The Rolling Stones -- Complete Discography -- Part 6
Some Girls (1978)
"I wanna walk before they make me run"
Best Song: Shattered
Worst Song: Some Girls
The time had come. The crunchy sound of the classic '68 - '72 albums had gradually morphed into the sluggish guitars and muted drums of It's Only Rock 'n Roll (and Black and Blue, to some degree), so Mick decided there was only one thing that the guys could do to remain relevant with the ever-changing late-70s musical landscape -- completely reinvent the band's sound. That's right, the laid-back, roots-rock stylistics have been completely exchanged for a grungy, dirty, punk-y sound, with elements of disco and New Wave thrown in. This is easily the band's harshest sounding album, and it's pretty obvious that the band was aware of this. Every stylistic choice that the band made in this period just seemed to scream "HEY, LOOK AT US, WE'RE SO TOUGH AND RELEVANT", but unlike when they attempted to scream "HEY, LOOK AT US, WE'RE SO ROCK 'N ROLL" like they did on, well, It's Only Rock 'n Roll, their claim is actually believable. The band sounds genuinely threatening on here, like the harsh, frightening streets of New York that they seem to mention so much throughout the album. And...gosh darn it, it works like a charm!
However, the one drawback to this is that after spending so much time reinventing the band stylistically, it seems that the guys didn't have a whole lot of songwriting "juice" left in 'em. That's not to say that songs like "Lies" and "Respectable" aren't a good bit of punky, a$$-kicking fun, because they are, but the melodies really aren't that memorable, are they? And, let's be perfectly honest here, they're...pretty much the same exact song. "When the Whip Comes Down" attempts the same sort of thing, but the melody here is quite catchy and memorable, as are the...erm...interesting lyrical choices. ("If you're gay in New York, you're a f*g in L.A." indeed...) Whatever the case, it's a great song, and one of my favorites on here. Those last two minutes are especially great...now THAT'S some hardcore punk riffage. Yum.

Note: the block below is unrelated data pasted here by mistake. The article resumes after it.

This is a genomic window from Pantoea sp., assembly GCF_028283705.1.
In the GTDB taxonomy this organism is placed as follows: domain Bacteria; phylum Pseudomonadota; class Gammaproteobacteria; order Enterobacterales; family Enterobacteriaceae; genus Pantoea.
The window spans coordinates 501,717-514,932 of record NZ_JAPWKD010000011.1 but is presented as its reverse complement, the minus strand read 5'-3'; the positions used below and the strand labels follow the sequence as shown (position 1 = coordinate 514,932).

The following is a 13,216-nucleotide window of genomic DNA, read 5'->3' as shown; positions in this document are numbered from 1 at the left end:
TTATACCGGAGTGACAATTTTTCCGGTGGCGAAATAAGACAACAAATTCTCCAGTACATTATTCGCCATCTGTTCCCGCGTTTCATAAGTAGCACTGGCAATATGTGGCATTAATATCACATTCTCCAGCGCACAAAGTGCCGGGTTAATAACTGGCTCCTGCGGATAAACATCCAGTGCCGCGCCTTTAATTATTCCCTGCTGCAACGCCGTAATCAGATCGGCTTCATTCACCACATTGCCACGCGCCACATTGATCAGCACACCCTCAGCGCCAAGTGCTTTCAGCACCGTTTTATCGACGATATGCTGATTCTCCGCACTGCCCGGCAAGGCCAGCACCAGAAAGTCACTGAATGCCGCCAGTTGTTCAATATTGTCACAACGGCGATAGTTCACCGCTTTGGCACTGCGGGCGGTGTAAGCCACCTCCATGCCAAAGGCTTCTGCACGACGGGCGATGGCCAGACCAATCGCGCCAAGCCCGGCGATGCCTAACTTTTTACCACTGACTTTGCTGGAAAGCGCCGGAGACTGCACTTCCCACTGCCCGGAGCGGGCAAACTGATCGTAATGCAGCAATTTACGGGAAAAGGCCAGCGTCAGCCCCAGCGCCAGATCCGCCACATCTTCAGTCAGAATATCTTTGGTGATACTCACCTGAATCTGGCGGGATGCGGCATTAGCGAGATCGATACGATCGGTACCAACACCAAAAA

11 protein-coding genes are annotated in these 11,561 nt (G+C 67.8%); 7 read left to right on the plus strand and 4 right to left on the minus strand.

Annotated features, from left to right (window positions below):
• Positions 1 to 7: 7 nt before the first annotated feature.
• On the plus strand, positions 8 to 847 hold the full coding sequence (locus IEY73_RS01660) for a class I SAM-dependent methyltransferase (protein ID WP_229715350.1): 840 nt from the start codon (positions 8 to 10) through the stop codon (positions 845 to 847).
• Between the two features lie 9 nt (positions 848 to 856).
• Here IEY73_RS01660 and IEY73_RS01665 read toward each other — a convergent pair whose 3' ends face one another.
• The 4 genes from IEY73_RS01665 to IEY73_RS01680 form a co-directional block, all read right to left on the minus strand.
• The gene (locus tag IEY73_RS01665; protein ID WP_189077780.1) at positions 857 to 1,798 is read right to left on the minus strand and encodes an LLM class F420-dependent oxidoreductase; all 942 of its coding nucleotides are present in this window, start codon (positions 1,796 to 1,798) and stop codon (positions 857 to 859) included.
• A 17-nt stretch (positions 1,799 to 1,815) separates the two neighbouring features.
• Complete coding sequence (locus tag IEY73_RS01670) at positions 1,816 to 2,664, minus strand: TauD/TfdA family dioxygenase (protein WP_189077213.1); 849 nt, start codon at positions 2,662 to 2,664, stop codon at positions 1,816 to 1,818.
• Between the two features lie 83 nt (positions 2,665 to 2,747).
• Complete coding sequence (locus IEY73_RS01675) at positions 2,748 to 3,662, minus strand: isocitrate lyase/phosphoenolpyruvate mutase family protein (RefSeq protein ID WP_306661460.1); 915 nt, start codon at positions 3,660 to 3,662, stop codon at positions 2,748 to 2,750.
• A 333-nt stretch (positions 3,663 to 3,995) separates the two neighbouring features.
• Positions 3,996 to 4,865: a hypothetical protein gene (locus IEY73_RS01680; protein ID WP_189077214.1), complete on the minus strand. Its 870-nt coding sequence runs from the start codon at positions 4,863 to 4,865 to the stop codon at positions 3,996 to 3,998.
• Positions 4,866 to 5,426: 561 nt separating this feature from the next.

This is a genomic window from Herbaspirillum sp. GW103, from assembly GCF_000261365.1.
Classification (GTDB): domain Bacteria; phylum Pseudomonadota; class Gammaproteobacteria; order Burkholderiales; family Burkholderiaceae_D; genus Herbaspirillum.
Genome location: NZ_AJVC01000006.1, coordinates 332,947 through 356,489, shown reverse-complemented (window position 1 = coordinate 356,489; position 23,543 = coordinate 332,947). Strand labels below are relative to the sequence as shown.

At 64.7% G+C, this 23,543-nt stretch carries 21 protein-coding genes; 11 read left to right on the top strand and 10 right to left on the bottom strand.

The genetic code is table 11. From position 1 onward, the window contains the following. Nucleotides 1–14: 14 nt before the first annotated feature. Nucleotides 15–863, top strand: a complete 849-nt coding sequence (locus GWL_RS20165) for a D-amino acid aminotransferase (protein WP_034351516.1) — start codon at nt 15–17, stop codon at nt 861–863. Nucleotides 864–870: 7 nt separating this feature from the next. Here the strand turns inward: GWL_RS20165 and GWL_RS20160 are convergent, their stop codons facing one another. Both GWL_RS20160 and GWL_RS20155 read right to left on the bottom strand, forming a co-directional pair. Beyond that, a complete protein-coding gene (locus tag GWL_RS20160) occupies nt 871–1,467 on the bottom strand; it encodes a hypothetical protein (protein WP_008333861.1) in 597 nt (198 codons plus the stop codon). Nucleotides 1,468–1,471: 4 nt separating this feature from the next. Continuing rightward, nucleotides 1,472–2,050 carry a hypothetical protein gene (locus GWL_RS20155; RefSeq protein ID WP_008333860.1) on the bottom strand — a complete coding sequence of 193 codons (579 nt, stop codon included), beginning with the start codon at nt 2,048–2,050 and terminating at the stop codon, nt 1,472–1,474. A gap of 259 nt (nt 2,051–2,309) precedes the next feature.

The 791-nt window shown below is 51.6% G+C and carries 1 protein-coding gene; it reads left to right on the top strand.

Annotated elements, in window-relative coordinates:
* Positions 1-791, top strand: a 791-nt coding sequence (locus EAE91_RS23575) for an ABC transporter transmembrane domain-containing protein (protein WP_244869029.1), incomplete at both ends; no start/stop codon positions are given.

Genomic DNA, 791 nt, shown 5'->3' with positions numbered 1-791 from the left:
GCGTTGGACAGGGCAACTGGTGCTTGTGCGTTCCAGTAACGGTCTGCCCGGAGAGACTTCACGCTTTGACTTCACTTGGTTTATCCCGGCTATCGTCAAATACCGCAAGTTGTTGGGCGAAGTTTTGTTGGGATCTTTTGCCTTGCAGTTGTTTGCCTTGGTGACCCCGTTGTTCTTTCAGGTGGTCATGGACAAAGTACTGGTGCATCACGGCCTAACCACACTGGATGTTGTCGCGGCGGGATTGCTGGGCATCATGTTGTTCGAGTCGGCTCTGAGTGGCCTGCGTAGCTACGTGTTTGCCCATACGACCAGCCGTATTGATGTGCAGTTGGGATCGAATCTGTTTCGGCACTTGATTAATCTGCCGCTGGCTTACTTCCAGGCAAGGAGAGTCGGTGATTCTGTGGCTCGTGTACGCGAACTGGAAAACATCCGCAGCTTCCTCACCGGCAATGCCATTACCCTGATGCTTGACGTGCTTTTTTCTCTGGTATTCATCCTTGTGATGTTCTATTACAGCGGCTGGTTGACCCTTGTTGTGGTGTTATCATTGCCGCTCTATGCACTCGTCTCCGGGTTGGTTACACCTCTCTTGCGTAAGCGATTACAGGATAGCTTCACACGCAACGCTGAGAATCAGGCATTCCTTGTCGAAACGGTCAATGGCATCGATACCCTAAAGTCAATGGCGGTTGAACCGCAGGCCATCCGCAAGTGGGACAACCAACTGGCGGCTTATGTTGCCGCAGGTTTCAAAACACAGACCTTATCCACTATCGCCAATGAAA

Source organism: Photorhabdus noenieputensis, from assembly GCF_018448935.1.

I'm sure you're all already well aware of the brilliant ballad "Beast of Burden" (now THAT'S some mighty fine unintentional alliteration!), but I'll divulge to you my personal favorite thing about it anyway. Sure, the melody's great, the guitar's great, and Mick's delivery is great, but the coolest thing about the whole song, to me at least, is that it PERFECTLY blends the genial ballads of years past with the new street-wise, "cut-throat" stylistics. I mean, it still fits in perfectly on the album, yet it's COMPLETELY unlike anything else on here. It's both grungy and beautiful at the same time. (Side note: I feel that I should explain my use of the word "grungy" throughout this review; I certainly don't mean it as in "it sounds like grunge". I mean it in the literal use of the word "grungy", i.e., dirty, nasty, etc.)
The album's other hit (and one of the Stones' biggest hits from any era) is the disco of "Miss You", but...to be honest, I don't have a lot to say about it. Sure, Mick's delivery is UH-mazing, the guitar interplay is fantastic, and that's one tasty saxophone solo, but if it wasn't such a big hit, I don't think reviewers would consider it such an all-time amazing song. As is, it's just another great one in an album full of them. (And...maybe I'm crazy here, but isn't it just a bit overlong? Anyone else?)
My favorite of the album is probably the New Wave-tastic "Shattered", chock full of tasty guitar interplay (what an amazing tone!) and some great "sha-doobie!" backing vocals. And Mick's vocal delivery is easily one of his best ever. Nearly as good is the Keith-sung "Before They Make Me Run", which hides a BRILLIANT vocal melody behind Keith's ugly vocals. But get past those and you'll find it's really quite an amazing track.